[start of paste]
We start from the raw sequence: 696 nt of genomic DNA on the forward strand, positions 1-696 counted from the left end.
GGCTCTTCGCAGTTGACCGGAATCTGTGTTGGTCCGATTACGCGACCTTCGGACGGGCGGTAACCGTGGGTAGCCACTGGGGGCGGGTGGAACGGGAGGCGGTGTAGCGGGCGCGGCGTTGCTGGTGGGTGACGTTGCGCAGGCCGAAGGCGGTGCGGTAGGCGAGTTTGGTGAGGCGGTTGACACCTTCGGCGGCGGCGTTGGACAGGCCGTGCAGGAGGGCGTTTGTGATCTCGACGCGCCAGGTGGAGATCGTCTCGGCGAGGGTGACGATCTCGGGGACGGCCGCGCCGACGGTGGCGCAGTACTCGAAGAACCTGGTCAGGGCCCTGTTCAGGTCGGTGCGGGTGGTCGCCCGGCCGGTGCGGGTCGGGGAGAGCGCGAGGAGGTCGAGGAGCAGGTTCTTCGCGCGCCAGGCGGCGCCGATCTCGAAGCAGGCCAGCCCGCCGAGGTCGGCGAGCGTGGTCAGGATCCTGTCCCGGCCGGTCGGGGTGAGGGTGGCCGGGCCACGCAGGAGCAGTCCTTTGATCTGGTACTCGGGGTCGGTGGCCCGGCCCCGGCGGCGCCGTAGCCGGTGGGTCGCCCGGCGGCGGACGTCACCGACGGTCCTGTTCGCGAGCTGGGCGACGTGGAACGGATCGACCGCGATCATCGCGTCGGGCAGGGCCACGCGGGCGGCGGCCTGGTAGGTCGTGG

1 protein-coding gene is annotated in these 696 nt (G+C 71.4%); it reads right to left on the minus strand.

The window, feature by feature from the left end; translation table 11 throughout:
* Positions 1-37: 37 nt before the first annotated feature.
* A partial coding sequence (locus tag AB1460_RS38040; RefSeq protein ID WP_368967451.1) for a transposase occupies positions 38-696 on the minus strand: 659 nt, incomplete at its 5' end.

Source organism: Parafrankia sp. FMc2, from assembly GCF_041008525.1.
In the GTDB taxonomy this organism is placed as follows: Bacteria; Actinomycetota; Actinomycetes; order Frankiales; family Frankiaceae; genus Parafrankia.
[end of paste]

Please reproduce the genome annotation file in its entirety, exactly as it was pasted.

We start from the raw sequence: 696 nt of genomic DNA on the forward strand, positions 1-696 counted from the left end.
GGCTCTTCGCAGTTGACCGGAATCTGTGTTGGTCCGATTACGCGACCTTCGGACGGGCGGTAACCGTGGGTAGCCACTGGGGGCGGGTGGAACGGGAGGCGGTGTAGCGGGCGCGGCGTTGCTGGTGGGTGACGTTGCGCAGGCCGAAGGCGGTGCGGTAGGCGAGTTTGGTGAGGCGGTTGACACCTTCGGCGGCGGCGTTGGACAGGCCGTGCAGGAGGGCGTTTGTGATCTCGACGCGCCAGGTGGAGATCGTCTCGGCGAGGGTGACGATCTCGGGGACGGCCGCGCCGACGGTGGCGCAGTACTCGAAGAACCTGGTCAGGGCCCTGTTCAGGTCGGTGCGGGTGGTCGCCCGGCCGGTGCGGGTCGGGGAGAGCGCGAGGAGGTCGAGGAGCAGGTTCTTCGCGCGCCAGGCGGCGCCGATCTCGAAGCAGGCCAGCCCGCCGAGGTCGGCGAGCGTGGTCAGGATCCTGTCCCGGCCGGTCGGGGTGAGGGTGGCCGGGCCACGCAGGAGCAGTCCTTTGATCTGGTACTCGGGGTCGGTGGCCCGGCCCCGGCGGCGCCGTAGCCGGTGGGTCGCCCGGCGGCGGACGTCACCGACGGTCCTGTTCGCGAGCTGGGCGACGTGGAACGGATCGACCGCGATCATCGCGTCGGGCAGGGCCACGCGGGCGGCGGCCTGGTAGGTCGTGG

1 protein-coding gene is annotated in these 696 nt (G+C 71.4%); it reads right to left on the minus strand.

The window, feature by feature from the left end; translation table 11 throughout:
* Positions 1-37: 37 nt before the first annotated feature.
* A partial coding sequence (locus tag AB1460_RS38040; RefSeq protein ID WP_368967451.1) for a transposase occupies positions 38-696 on the minus strand: 659 nt, incomplete at its 5' end.

Source organism: Parafrankia sp. FMc2, from assembly GCF_041008525.1.
In the GTDB taxonomy this organism is placed as follows: Bacteria; Actinomycetota; Actinomycetes; order Frankiales; family Frankiaceae; genus Parafrankia.